Wednesday, December 13, 2006

Where We're At Now (Christmas '06)

Dave opened his second jar
of lime marmalade today at breakfast.
Is it a sign of commitment on my part
that I bought a second jar,
or is it a continuing drift of indecision?

I've been reading the words of a dark overlord,
words that shimmer like a skein of silk
spieled out across a table.
Each line, soft and fine,
articulates inside my head.
Makes me wonder
at my own lumpen, misshappen offerings
that no one seems to 'get,'
though they are so clear to me.
Makes me wonder
where my head is at,
that no one can decipher ...
am I so far left of arriving?

Maybe that's why I keep on and on.
Thinking if I try long enough,
with enough variation,
someone will understand.

On another front the cobweb woman
is flying from Oz on the backs of reindeer.
It's the season when skeletons must be confronted,
or at least endured for the duration of festivities.
But the tinsel sheen is not enough
to gloss over the smudge of dirty fingerprints.

I attempt to make peace for the sake of my dead mother,
and to pull together the tattered ribbons of family.
Though now my father has remarried I'm ostracized again,
but from a different quarter. Proof, I suppose,
that the universe holds a balance.
This is the harvest of a life unadventured -
sheaves of rust.

I have one ear always cocked for a knock at the door,
in case it's fortune and I miss her call.
Like the cat, in her innocence/ignorance,
forced to watch my every move, soft black curl
shuftied between my feet,
in case there might be food involved.

I've developed a delusional rapport with dustbins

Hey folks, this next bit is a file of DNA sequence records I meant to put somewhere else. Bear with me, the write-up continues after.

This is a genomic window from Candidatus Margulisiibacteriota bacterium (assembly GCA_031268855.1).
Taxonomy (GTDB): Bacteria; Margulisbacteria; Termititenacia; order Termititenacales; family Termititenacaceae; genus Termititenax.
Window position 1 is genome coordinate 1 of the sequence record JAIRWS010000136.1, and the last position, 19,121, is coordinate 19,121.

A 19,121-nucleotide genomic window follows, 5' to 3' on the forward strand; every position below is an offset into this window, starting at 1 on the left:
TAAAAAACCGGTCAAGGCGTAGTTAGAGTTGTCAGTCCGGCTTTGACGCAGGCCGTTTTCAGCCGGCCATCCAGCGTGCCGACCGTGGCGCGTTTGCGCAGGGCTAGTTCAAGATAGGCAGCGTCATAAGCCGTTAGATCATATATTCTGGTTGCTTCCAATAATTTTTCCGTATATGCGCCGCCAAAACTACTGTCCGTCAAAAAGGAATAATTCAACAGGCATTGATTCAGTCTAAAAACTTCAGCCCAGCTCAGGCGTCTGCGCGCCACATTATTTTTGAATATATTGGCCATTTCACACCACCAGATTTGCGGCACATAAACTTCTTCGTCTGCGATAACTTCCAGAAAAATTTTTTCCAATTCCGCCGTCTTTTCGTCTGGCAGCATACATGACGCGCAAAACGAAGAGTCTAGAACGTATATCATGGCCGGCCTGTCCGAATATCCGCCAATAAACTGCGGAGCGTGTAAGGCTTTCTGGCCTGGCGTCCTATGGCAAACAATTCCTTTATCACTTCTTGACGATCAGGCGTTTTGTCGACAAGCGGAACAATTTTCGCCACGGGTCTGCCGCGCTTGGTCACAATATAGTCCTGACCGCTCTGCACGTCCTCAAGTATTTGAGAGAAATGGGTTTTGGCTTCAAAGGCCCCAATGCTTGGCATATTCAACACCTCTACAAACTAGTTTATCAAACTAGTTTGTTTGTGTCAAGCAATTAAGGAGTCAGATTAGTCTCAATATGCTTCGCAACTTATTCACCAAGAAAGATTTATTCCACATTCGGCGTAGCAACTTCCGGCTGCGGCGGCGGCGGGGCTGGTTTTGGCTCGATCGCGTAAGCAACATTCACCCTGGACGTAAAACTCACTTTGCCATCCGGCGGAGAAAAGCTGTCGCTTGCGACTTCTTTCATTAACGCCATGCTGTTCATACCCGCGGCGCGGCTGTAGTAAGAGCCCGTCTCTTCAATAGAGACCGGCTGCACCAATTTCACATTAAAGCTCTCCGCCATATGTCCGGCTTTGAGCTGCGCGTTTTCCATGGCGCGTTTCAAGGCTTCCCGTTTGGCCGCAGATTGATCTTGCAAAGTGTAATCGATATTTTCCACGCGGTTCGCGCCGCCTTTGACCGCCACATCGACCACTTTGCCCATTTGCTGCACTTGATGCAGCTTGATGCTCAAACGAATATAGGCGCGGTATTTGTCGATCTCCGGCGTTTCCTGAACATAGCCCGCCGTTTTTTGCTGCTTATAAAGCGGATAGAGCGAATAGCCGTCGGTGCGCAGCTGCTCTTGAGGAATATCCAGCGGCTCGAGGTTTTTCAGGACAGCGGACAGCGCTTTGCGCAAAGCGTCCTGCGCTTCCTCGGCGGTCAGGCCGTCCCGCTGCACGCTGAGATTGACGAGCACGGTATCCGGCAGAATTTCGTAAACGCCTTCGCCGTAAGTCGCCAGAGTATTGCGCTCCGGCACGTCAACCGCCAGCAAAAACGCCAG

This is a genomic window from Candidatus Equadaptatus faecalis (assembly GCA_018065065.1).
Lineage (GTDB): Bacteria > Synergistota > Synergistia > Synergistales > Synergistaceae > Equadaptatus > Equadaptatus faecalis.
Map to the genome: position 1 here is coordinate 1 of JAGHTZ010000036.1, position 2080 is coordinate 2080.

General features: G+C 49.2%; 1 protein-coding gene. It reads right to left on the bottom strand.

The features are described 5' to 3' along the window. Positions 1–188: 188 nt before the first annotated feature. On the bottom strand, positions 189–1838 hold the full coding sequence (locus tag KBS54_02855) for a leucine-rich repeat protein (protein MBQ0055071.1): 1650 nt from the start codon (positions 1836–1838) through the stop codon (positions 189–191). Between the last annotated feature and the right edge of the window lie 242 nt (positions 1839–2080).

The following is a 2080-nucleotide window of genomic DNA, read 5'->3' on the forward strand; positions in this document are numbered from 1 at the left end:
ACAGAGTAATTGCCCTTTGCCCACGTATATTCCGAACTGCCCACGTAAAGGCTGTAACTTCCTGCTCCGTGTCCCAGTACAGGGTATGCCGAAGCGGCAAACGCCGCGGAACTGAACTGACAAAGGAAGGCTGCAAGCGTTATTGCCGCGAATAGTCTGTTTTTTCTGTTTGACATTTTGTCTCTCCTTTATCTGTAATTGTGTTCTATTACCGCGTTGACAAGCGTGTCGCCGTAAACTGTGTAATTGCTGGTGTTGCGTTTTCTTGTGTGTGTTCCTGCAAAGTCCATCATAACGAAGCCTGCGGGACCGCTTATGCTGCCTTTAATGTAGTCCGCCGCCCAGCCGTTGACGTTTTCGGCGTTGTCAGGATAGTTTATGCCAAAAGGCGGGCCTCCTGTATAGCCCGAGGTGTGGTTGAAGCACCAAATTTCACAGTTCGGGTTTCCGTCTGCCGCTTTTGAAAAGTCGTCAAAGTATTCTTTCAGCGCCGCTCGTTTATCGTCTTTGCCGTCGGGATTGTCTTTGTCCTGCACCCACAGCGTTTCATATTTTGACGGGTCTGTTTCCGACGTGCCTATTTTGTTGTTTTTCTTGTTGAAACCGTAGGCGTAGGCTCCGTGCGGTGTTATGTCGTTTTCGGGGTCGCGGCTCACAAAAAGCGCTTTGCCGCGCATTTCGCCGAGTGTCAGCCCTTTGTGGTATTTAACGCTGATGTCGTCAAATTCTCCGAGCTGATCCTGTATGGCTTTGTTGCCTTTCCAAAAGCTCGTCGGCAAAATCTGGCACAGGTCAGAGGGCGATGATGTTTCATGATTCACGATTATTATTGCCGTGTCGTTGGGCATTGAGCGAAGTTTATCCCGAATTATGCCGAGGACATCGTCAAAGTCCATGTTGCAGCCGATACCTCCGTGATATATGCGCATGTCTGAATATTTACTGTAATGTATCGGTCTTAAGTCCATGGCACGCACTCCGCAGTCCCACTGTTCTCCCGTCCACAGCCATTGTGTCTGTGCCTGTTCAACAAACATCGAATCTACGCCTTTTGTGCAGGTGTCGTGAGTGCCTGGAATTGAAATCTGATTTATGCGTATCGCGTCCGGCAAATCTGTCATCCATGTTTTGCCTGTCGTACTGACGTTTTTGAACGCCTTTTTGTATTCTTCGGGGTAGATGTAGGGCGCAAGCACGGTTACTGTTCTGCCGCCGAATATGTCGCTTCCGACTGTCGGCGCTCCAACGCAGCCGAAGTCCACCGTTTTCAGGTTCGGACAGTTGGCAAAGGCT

where lost souls collect memorabilia:
outdated Christmas, birthday and I.D cards,
bits of string and empty cat-food tins.

The knot seems to have slipped from my finger
and now I can't remember whether I was trying
to remember anything.

I've taken in lodgers from Saudi Arabia
and I wonder if that's a dangerous thing to do,
or disloyal? I wonder if they know about hot water,
and the magic spell necessary to make the toaster work.
But they seem confused and embarrassed
when I try to explain.

I watch the days drift by
like snow past my window
and imagine my house in a glass globe,
a child tipping it this way and that
fascinated by the small circular storm,
then setting it back on the shelf
forgotten till next time.

I wait for the shoosh
of a reindeer-powered sleigh
on the roof.

6 Comments:

Blogger keros said...

I read this like I was reading a letter from a friend. It needs nice and personal and its full of conversational details friends should know. I was surprised at the length of the poem when I got to the end. Its quite long, but it reads quick. It reads nice, simple, with little bites of info ready for me to swallow.

3:03 PM  
Blogger burning moon said...

It is quite long. I kept thinking it was finished and then adding some more. I guess I'm just a blabbermouth, lol. I'm not entirely comfortable with how much of me this reveals, in fact I thought about deleting it once I saw it up here.

I'm glad you didn't find it too tedious to read.

3:34 PM  
Blogger Chris Never said...

How can a poem tell us too much of the poet?

This is fabulous and it inspired me to write something half decent which I havent posted yet, so thankyou on two fronts for it *grin*

Quote

"Poetry is revelation"

Chris Never circa 2006 :)

2:02 PM  
Blogger burning moon said...

lol
you looney

I hope you aren't in any danger from the fires over there? We're getting some spectacular sunsets over here and they reckon it's from the fires you guys are having.

Are they under control now? (I don't follow the news too much cos it's always bad, so it took me a while to find out about the fires).

7:13 PM  
Blogger keren said...

This poem fascinated me. It 'kinda' let out wee snippets of you...but still held the reader in suspense..Beautiful piece of poetry. :)

9:54 PM  
Blogger burning moon said...

thanks Keren. It's interesting to see how my poems read to someone who knows me well enough to get most of the personal references in them.

2:47 AM  

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